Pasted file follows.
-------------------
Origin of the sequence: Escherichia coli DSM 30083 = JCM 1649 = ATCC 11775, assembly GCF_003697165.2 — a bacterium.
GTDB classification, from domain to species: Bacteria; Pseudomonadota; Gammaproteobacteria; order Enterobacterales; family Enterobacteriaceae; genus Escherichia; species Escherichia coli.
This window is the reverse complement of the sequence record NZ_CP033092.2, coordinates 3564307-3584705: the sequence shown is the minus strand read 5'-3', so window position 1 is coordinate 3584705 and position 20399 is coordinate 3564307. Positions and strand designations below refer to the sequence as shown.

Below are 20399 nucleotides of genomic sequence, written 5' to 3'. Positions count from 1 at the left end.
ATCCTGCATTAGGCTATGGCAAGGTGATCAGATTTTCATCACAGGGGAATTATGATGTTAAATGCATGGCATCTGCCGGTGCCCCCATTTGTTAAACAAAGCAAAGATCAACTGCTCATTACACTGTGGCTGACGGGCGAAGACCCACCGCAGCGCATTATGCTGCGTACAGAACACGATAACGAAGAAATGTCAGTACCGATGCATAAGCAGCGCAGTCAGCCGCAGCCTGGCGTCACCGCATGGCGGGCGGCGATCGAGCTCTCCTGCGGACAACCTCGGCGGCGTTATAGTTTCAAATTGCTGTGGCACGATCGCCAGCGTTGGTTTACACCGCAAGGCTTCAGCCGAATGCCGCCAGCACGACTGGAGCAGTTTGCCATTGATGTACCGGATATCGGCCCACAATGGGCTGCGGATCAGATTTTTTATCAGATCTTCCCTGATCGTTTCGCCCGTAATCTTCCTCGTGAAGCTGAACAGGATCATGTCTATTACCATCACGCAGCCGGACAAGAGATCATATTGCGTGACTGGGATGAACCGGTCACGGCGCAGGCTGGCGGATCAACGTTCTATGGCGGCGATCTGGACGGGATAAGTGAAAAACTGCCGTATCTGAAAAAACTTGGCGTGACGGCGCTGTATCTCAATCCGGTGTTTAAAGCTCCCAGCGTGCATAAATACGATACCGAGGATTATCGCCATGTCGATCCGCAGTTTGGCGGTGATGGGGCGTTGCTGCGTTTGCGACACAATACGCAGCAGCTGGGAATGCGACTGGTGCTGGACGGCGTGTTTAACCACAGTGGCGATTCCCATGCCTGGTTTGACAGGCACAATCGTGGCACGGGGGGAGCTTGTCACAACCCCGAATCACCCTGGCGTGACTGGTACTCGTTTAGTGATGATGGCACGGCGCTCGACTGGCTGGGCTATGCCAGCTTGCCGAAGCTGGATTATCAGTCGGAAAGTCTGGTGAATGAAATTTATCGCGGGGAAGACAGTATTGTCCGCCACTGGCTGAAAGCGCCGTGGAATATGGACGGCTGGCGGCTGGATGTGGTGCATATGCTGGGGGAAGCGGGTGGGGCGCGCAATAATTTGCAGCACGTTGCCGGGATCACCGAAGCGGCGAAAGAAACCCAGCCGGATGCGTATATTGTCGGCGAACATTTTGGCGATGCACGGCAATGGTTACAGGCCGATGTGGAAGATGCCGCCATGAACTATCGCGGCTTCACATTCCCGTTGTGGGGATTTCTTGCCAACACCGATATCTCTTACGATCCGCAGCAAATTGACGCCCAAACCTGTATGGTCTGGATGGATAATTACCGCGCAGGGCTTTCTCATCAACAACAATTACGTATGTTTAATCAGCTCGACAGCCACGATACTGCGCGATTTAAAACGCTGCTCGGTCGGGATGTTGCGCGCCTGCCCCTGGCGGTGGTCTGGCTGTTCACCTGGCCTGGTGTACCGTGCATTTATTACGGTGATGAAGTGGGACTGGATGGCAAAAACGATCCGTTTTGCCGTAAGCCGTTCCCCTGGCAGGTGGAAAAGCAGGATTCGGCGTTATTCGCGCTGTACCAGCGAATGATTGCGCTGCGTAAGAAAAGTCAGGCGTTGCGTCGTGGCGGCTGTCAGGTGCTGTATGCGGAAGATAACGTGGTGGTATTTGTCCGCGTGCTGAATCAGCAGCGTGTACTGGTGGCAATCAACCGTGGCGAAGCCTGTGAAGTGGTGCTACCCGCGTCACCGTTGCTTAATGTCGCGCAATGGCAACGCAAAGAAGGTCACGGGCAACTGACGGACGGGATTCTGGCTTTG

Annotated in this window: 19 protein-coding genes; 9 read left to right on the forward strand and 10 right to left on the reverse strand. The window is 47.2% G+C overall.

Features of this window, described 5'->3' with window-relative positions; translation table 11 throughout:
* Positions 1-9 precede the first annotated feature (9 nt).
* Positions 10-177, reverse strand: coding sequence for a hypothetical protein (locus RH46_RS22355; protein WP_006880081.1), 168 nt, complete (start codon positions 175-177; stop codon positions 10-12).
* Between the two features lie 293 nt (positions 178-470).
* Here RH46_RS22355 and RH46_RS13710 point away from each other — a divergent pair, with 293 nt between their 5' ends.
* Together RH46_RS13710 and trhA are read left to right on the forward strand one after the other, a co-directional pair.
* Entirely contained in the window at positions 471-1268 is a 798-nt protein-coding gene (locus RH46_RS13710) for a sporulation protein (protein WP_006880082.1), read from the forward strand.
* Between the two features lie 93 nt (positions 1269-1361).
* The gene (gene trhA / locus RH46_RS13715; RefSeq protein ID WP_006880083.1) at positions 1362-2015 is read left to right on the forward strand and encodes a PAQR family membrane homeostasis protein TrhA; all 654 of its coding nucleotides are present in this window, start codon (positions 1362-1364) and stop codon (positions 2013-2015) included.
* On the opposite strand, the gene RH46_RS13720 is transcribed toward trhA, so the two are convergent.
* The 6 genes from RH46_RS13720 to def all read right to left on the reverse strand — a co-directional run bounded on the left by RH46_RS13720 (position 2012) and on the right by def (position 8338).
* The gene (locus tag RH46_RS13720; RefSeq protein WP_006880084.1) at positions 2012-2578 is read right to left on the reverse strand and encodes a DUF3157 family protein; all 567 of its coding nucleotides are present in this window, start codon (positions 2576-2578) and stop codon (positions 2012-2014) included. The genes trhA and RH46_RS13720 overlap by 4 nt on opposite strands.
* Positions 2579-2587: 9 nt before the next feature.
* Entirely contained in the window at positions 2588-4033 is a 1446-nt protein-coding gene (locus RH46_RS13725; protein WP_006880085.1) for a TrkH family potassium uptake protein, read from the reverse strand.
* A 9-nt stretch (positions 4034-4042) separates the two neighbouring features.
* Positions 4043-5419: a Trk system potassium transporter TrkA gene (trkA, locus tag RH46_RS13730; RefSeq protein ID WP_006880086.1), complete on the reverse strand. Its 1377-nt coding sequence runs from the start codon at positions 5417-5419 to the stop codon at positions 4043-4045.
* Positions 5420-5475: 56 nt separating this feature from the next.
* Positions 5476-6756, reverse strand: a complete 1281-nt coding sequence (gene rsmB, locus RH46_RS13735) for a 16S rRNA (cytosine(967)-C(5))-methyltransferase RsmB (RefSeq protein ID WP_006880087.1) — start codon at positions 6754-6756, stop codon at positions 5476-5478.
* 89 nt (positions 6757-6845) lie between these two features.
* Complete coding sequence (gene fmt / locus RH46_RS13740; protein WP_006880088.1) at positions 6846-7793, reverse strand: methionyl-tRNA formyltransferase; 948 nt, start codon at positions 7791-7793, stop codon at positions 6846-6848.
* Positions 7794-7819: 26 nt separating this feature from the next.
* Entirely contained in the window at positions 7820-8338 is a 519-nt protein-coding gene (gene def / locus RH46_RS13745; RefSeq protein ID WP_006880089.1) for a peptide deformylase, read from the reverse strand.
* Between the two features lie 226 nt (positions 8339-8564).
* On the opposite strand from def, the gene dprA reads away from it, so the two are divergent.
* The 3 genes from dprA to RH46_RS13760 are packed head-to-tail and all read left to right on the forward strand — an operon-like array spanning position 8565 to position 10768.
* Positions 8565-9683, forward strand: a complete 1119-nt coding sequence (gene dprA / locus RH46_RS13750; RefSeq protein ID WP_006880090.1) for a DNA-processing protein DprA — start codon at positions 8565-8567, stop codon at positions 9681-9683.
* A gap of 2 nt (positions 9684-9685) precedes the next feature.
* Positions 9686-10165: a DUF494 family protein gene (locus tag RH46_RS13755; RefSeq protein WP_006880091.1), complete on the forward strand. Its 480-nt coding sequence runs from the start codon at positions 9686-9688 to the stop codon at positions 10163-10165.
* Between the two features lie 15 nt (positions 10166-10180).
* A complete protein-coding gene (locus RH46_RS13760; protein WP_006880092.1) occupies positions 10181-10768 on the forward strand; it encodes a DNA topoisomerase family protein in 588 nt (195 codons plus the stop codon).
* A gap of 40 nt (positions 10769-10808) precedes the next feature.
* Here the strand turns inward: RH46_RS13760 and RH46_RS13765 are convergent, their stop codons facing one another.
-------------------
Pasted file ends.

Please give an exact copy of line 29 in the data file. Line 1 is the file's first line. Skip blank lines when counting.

* Between the two features lie 226 nt (positions 8339-8564).